The Museum is situated in Priestgate just a few hundred metres south west of the Cathedral square centre of the town. It houses over a quarter of a million objects and it is no surprise that it's history is somewhat interesting: The Building The first records of a fine property being on or close to the present site are from the sixteenth century. A well known family name of 'Orme' resided within for some considerable time spanning over a century until it was sold to a northern business man - Thomas Cooke in 1815. Cooke had the house extensively rebuilt in Georgian style. Some 45 years or so later after Cooke had died it was acquired by the Earl of Fitzwilliam and was to become the City's hospital, remaining so until 1928. It is from that period of time that many ghost stories have sprung. It opened as Peterborough's museum in 1931.
The Ghost of a Servant Girl? at the top of the building is a second staircase leading to a corridor and small rooms now used as offices and not normally open to the public, but does this part of the building hold a dark secret? The design of this part of the building would infer that it was once the servant's quarters. Certainly we know that servants served at least two households during the 18th and 19th centuries. Many people over the years have reported a presence; - a feeling of someone brushing past them, a female voice and other unexplained noises, a drop in temperature, and most significantly a feeling of unease and nausea, particularly experienced by women. The story from folklore that has been passed on through the years is that of a servant girl that fell to her death on this staircase. She had apparently become pregnant by one of the male servants who may have raped her. Did she fall? was she unwell and lost her balance? Was it deliberate . . was she pushed? We will never know, but the most startling testimonies have come from women who have not known of this legend and yet claimed they felt a hand push against them. Also it was not uncommon for females to feel unwell and dizzy when in this area.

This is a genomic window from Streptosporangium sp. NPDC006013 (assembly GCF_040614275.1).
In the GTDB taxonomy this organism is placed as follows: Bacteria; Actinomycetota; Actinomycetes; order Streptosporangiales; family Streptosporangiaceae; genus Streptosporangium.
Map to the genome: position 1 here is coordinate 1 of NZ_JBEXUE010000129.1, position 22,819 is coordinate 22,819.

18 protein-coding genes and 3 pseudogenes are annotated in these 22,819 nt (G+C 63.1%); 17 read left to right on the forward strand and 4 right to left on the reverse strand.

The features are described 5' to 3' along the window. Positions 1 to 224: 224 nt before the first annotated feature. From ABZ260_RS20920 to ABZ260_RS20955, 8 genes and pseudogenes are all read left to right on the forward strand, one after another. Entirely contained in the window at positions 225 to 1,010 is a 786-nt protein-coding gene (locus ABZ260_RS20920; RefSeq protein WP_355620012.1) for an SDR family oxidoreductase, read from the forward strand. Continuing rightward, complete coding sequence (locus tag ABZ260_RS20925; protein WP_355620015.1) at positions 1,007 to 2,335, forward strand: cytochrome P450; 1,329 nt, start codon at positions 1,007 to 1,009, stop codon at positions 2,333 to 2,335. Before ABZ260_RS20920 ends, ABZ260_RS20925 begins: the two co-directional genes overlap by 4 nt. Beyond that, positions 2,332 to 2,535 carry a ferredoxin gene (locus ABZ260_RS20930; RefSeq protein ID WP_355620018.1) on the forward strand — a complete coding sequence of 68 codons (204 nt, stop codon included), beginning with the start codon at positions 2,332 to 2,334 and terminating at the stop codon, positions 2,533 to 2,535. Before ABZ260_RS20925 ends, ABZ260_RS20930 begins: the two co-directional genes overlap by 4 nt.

There are many documented ghostly accounts from the building that is said to the most haunted in the area. Here is a taster.
The First World War Soldier that didn't make it home 1916, The Battle of the Somme and a sergeant from the Australian and New Zealand army was transported to a field hospital and sailed to Portsmouth with serious injuries. You might be forgiven for thinking he was one of the lucky ones not to die on the battlefield itself! However, as he was being transported on a hospital train bound for Halifax, Yorkshire, his conditioned severely worsened and an emergency stop was sought. Peterborough station was on route and a very short journey to the infirmary. Sadly all efforts to save him were in vain and he died on July 31st in the building that is now the museum. There have been several accounts of sightings of a grey suited figure (thought to be an army uniform). The first just months after the building opened as a museum in 1931 and more recently a handful of times since two museum workers saw him in 2005. It was reported in the 'Citizen'as long ago as 1932 and since then the figure thought to be the ghost of ANZAC soldier Thomas Hunter has been seen by dozens of people, often around late summer and nearly always on the stairway gliding up before vanishing!
Heard but not seen! The ghost of a little girl is said to haunt the Gallery on the first floor. She has been rarely seen and when she has the sightings have been fleeting. Her face appeared in the mocked up shop window to a sceptical visitor one evening, and she was noticed behind a closed glass door but when the workman that had seen her investigated, he found no one there and that the door led to nowhere! Who she is nobody knows.
A Former Physician that hadn't left In the late 1940's a girl who was the daughter of the Museum's then caretaker fell ill with Chicken pox. The family lived in a first floor flat. She claimed to have been visited by a doctor only to find the doctor turn up some time later. Nothing more was thought about the conversation she had supposedly encountered with the friendly old gentleman that sat at the end of her bed until some time later when clearing out some old photographs she came across him and pointed him out to her father. The man she pointed out was Alfred Caleb Taylor, former registrar at the building when it was the old infirmary. He had died twenty years earlier!
These are just some of the spooky tales about the building, there are many more.